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Part Two: Immunogenicity Prediction and Mitigation

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Part Two: Immunogenicity Prediction and Mitigation

12:30-5:30 Combined Plenary Session: (Parts One & Two)



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Thursday, NOVEMBER 17


4:45 Breakout Sessions

Table 1: Sub-Visible Particles and Immunogenicity

Moderator: Nadine M. Ritter, Ph.D., Senior CMC Consultant, Biologics Consulting Group, Inc. - Biography

Table 2: How Predictive are the Methods to Analyze T Cell Epitopes?

Moderator: Matthew Baker, Ph.D., CSO, Antitope Ltd.Biography

Table 3: Immune Tolerance Approaches

Moderator: David W. Scott, Ph.D., Professor and Vice Chair for Research, Department of Medicine, Uniformed Services University of Health Sciences, Bethesda - Biography

Table 4: What Does the FDA expect from an Immunogenicity Program

Moderators: Laura Salazar, CDER, FDA and Daniela Verthelyi, M.D., Ph.D., Chief, Laboratory of Immunology, Therapeutic Proteins, CDER, FDA 

Table 5: Immunogenicity Lessons from the Literature

Moderator: Fiona A. Harding, Ph.D., Senior Principal Research Scientist, Biologics Technologies, Abbott Biotherapeutics Corp. - Biography

Table 6: Relevance of Animal Models for Predicting the Immunogenicity of Therapeutic Proteins

Moderator: Kristina Howard, D.V.M., Ph.D., FDA Commissioner’s Fellow, Therapeutic Proteins, Pharmaceutical Sciences, CDER, FDA

5:45 – 7:00 Networking Reception in the Exhibit Hall

 


FRIDAY, NOVEMBER 18


FACTORS THAT CONTRIBUTE TO IMMUNOGENICITY

8:30 am Chairperson’s Remarks

Matthew Baker, Ph.D., CSO, Antitope Ltd.

Immunogenicity, why, how and what?

Michel Awwad, Senior Director, PDM-NBE, Pfizer, Inc.

Multiple factors; those related to patients and those related to the drug itself, play a significant role in inducing the generation of immune response. Some of these factors and attributes can be modified relatively without much difficulty, however, others might require novel and innovative approaches and a lot of effort to mitigate their role in inducing immunogenicity. I will be discussing the different mechanisms involved in the generation of an immune response and the different approaches either currently used or being developed to predict and mitigate immunogenicity.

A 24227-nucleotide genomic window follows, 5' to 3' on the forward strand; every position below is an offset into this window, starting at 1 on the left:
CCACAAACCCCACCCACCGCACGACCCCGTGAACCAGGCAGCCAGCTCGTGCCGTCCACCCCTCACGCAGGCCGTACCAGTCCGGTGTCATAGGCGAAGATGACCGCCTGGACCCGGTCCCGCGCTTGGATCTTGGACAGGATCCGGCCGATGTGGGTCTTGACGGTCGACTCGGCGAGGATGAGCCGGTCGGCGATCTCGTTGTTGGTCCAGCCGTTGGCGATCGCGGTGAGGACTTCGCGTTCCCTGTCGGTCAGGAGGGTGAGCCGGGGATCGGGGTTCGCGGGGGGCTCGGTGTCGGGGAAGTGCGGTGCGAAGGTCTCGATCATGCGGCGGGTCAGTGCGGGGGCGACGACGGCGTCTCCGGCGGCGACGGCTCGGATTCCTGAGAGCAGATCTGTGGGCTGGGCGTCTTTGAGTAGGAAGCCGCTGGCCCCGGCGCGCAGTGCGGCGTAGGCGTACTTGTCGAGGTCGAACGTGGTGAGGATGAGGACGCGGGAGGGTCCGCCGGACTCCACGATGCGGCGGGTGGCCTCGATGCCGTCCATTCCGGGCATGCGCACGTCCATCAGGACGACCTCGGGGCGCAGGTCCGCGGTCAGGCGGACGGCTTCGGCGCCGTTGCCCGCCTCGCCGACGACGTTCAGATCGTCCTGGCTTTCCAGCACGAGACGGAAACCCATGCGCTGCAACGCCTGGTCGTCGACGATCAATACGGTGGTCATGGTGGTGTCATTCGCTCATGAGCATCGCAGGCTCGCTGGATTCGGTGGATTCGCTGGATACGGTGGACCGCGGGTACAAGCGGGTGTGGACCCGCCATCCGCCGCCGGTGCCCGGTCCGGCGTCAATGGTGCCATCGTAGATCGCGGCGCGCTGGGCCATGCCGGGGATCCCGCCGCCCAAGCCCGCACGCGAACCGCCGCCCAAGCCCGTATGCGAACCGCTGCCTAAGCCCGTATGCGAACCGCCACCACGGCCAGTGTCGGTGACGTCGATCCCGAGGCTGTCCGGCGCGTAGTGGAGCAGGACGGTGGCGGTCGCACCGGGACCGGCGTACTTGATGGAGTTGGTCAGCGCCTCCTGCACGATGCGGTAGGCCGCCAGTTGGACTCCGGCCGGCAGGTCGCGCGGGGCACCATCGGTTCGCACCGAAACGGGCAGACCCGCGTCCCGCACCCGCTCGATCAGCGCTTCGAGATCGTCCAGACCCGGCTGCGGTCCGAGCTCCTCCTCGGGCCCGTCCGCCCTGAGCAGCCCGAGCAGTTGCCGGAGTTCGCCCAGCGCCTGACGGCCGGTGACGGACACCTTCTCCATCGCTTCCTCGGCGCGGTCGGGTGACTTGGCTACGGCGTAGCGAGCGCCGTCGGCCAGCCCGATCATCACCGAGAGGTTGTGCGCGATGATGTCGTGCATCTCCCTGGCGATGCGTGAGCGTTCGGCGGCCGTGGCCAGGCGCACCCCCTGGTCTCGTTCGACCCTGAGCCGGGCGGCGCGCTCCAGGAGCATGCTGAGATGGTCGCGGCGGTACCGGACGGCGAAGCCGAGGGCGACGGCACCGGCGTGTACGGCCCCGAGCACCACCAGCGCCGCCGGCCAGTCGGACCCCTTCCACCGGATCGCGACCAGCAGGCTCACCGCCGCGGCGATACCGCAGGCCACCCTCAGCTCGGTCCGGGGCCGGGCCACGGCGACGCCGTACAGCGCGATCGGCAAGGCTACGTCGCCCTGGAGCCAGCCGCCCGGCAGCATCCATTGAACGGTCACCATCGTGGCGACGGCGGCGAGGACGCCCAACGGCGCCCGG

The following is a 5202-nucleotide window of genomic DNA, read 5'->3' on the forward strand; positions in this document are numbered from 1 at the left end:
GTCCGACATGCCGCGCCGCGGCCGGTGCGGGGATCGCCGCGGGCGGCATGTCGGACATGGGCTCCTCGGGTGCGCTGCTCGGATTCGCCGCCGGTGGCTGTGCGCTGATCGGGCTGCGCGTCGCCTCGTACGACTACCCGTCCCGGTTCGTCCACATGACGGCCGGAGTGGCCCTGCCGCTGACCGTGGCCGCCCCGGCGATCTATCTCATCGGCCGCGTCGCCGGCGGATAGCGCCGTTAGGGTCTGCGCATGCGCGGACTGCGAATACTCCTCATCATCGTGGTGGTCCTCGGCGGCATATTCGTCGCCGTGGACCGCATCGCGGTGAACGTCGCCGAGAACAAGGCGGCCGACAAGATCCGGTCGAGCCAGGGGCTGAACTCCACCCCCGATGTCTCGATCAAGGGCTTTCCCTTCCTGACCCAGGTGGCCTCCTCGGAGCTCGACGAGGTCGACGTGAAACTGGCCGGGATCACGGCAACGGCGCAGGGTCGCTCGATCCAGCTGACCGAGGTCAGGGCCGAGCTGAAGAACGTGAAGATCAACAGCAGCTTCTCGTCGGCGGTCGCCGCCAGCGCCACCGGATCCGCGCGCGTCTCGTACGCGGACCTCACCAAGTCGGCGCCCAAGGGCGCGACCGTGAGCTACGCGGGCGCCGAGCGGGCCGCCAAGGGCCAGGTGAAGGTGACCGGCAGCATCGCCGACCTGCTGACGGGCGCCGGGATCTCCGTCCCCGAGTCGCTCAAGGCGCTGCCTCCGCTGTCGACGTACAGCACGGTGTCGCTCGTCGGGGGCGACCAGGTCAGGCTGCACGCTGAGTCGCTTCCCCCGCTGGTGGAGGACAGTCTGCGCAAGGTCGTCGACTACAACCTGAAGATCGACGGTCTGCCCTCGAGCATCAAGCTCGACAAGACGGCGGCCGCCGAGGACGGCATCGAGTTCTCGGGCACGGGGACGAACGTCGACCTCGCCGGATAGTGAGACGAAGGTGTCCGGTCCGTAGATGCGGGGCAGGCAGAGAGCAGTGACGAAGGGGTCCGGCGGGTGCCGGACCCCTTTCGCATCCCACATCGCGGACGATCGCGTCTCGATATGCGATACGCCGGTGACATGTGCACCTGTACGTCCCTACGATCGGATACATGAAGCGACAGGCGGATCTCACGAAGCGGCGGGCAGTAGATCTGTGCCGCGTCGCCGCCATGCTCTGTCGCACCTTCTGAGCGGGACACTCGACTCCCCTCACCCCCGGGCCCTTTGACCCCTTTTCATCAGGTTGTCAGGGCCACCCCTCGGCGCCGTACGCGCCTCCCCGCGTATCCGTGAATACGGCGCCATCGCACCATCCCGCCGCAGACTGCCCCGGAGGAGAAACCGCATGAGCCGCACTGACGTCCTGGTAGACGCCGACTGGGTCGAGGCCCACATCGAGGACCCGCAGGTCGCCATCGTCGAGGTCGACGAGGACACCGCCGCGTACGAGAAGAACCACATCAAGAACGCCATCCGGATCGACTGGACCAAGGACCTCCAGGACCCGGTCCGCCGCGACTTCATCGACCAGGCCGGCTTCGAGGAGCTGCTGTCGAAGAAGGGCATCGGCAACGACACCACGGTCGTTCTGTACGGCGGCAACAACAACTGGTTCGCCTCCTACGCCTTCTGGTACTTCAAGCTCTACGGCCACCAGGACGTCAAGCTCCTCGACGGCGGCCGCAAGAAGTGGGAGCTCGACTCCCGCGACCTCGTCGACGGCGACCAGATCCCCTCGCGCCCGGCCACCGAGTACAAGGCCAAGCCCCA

9:05 Tools, Tools, Tools and even more Tools!
How to Predict Immunogenicity in Silico, in Vitro and in Vivo – an Overview

Melody SauerbornMelody Sauerborn. Ph.D., Pharmaceutical Sciences, University of Utrecht, and CEO, ADA InVivo BV - Biography

New analytical tools have been implemented in drug development processes to detect and characterize drug aggregates. Besides analytical tools, the industry uses biological tools such as in silico, in vitro and in vivo to predict immunogenicity of protein drugs. This presentation gives an overview about the currently used biological tools and discusses their pro and cons.

 

9:35Coupling of Aggregation and Immunogenicity in Biotherapeutics: T- & B-Cell Immune Epitopes May Contain Aggregation Prone Regions

Sandeep KumarSandeep Kumar, Ph.D., Principal Scientist, Biotherapeutics Pharmaceutical Sciences, Pfizer, Inc. - Biography